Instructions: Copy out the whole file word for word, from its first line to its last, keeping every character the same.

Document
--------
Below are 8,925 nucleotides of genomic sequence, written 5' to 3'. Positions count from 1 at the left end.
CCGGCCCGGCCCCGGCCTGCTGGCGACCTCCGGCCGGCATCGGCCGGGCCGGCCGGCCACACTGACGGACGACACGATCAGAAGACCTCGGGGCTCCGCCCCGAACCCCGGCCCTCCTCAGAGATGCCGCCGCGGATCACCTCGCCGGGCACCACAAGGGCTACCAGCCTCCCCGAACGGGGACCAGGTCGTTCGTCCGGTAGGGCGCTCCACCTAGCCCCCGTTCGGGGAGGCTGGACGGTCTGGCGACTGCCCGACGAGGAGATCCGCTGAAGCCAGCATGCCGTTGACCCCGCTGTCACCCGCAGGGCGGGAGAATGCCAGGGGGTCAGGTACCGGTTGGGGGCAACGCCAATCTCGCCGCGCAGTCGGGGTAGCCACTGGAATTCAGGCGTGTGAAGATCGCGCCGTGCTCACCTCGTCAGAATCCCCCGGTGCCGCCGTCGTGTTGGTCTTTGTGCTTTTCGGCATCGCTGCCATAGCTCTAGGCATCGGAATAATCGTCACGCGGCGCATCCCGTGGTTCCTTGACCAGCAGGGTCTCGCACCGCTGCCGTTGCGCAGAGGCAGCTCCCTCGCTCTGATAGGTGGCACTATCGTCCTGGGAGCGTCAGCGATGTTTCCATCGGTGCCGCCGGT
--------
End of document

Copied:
Below are 8,925 nucleotides of genomic sequence, written 5' to 3'. Positions count from 1 at the left end.
CCGGCCCGGCCCCGGCCTGCTGGCGACCTCCGGCCGGCATCGGCCGGGCCGGCCGGCCACACTGACGGACGACACGATCAGAAGACCTCGGGGCTCCGCCCCGAACCCCGGCCCTCCTCAGAGATGCCGCCGCGGATCACCTCGCCGGGCACCACAAGGGCTACCAGCCTCCCCGAACGGGGACCAGGTCGTTCGTCCGGTAGGGCGCTCCACCTAGCCCCCGTTCGGGGAGGCTGGACGGTCTGGCGACTGCCCGACGAGGAGATCCGCTGAAGCCAGCATGCCGTTGACCCCGCTGTCACCCGCAGGGCGGGAGAATGCCAGGGGGTCAGGTACCGGTTGGGGGCAACGCCAATCTCGCCGCGCAGTCGGGGTAGCCACTGGAATTCAGGCGTGTGAAGATCGCGCCGTGCTCACCTCGTCAGAATCCCCCGGTGCCGCCGTCGTGTTGGTCTTTGTGCTTTTCGGCATCGCTGCCATAGCTCTAGGCATCGGAATAATCGTCACGCGGCGCATCCCGTGGTTCCTTGACCAGCAGGGTCTCGCACCGCTGCCGTTGCGCAGAGGCAGCTCCCTCGCTCTGATAGGTGGCACTATCGTCCTGGGAGCGTCAGCGATGTTTCCATCGGTGCCGCCGGT